In particular, she referenced The Only Way is Essex star Billi Mucklow's recent decision to name her newborn son Wolf Nine, saying: 'I'm just imagining a professional middle aged businessman named Wolf and can't picture it.'
'Am I being unreasonable to think most parents these days don't consider their baby's names for when they are adults?' she asked fellow users on parenting website Mumsnet.
'I've lost count of the amount of times I've seen someone post a picture on their feed of their newborn with a name that is either really, really different or something that the child may not enjoy being called in the future when they are a teenager/adult...'
The woman also admitted that she had what she considered to be a 'babyish' name herself, and finds it awkward when introducing herself now she's grown up.
The question of whether she was alone in thinking this about certain names prompted a huge discussion amongst commenters, with some in agreement, and others defending more unusual choices.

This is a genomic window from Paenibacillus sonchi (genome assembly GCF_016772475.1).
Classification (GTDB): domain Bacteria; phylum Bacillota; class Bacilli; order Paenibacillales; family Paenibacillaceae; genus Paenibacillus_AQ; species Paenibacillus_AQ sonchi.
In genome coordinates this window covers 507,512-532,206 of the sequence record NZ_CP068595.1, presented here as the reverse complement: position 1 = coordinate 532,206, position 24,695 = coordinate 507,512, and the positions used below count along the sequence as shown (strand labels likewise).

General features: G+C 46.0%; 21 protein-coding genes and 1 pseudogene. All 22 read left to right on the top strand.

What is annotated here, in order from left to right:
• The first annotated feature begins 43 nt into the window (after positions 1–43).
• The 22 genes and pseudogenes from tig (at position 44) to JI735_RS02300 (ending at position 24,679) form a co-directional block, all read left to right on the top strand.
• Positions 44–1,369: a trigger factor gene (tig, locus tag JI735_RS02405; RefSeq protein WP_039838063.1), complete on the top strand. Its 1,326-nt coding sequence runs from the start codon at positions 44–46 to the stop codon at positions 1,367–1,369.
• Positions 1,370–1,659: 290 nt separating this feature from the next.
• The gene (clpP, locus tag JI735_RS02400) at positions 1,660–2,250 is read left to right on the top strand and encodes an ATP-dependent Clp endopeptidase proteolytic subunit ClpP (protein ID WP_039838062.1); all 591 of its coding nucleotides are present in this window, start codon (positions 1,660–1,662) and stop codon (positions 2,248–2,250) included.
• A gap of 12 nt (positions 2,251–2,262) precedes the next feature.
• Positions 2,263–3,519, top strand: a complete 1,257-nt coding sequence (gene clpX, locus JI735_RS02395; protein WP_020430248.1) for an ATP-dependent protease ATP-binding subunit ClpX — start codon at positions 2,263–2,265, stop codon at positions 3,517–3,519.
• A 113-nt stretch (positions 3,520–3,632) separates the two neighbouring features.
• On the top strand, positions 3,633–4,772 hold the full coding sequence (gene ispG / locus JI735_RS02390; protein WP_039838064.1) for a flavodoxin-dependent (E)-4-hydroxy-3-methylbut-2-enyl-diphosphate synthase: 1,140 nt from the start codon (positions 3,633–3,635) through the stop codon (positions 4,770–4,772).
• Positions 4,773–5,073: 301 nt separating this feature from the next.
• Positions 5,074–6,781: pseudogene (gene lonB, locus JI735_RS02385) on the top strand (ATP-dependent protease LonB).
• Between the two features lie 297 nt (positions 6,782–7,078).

'Thing is, the more common these names become, the more normal they'll be by the time the child grows up,' one wrote, followed by a second who said: 'The world is split into people who love unusual names and people who hate them. I have an unusual name. My kids are called Marnie and Jude. I'm definitely on the more unusual side of the naming spectrum but would never dream of choosing a name I didn't really love just in case they want to be an accountant.'
'Yup, I have to say, if the same didnt sit nicely as Chairman of the Bank of England, it wasnt happening in our house either,' one quipped. 'But Im sure the parents of little Beyonce and Jaiden-Kai, or indeed Kaiden-Jay have similar aspirations for the fruit of their loins. And yes, I am a snob.'
'I think this every time i meet a child called Alfie, Teddy, Harry, Dottie, Lottie etc etc or other diminutives given as a whole first name,' another wrote.
'Just cant wrap my mind around Supreme Court Justice Alfie Smith. Give them a proper grown up name and just call them the diminutive until they grow into it.'
'There's a difference between an unusual name and a ridiculous name,' a poster argued. 'Names mentioned like Marnie, Veronica, Derek, Alan or other less fashionable names like Ruth, Kelly, Sharon, Paul or Gary are unusual but are not out there weird.'
'People who call their children things like Bluebell-Fawn, Maddyson-Dyamonds, Hiya, Spartacus and Dodge are indeed setting their children up for ridicule. And I didn't make those up - real names given to babies in Scotland in 2014.'
Did you consider how your child's name would come across as an adult when you chose it? Let us know your thoughts in the comment box below.